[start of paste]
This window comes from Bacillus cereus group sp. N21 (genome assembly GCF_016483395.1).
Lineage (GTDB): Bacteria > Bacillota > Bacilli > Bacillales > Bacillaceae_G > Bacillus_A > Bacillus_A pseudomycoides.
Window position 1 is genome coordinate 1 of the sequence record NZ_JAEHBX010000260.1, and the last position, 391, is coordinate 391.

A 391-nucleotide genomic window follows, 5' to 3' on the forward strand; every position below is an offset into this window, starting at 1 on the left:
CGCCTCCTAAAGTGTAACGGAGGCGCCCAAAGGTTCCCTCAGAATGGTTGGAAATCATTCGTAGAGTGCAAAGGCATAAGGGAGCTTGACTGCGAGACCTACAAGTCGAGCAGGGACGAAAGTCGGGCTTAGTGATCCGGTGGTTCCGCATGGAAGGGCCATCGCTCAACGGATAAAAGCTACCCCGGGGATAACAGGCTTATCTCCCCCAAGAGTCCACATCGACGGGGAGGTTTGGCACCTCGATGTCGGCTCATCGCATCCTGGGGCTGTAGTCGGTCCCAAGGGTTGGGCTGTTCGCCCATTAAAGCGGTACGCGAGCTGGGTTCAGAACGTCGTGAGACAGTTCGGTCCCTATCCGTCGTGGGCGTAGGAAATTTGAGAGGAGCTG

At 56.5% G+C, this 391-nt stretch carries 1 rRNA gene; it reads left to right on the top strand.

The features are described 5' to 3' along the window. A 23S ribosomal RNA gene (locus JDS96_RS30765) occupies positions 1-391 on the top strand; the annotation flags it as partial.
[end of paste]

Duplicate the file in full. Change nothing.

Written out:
This window comes from Bacillus cereus group sp. N21 (genome assembly GCF_016483395.1).
Lineage (GTDB): Bacteria > Bacillota > Bacilli > Bacillales > Bacillaceae_G > Bacillus_A > Bacillus_A pseudomycoides.
Window position 1 is genome coordinate 1 of the sequence record NZ_JAEHBX010000260.1, and the last position, 391, is coordinate 391.

A 391-nucleotide genomic window follows, 5' to 3' on the forward strand; every position below is an offset into this window, starting at 1 on the left:
CGCCTCCTAAAGTGTAACGGAGGCGCCCAAAGGTTCCCTCAGAATGGTTGGAAATCATTCGTAGAGTGCAAAGGCATAAGGGAGCTTGACTGCGAGACCTACAAGTCGAGCAGGGACGAAAGTCGGGCTTAGTGATCCGGTGGTTCCGCATGGAAGGGCCATCGCTCAACGGATAAAAGCTACCCCGGGGATAACAGGCTTATCTCCCCCAAGAGTCCACATCGACGGGGAGGTTTGGCACCTCGATGTCGGCTCATCGCATCCTGGGGCTGTAGTCGGTCCCAAGGGTTGGGCTGTTCGCCCATTAAAGCGGTACGCGAGCTGGGTTCAGAACGTCGTGAGACAGTTCGGTCCCTATCCGTCGTGGGCGTAGGAAATTTGAGAGGAGCTG

At 56.5% G+C, this 391-nt stretch carries 1 rRNA gene; it reads left to right on the top strand.

The features are described 5' to 3' along the window. A 23S ribosomal RNA gene (locus JDS96_RS30765) occupies positions 1-391 on the top strand; the annotation flags it as partial.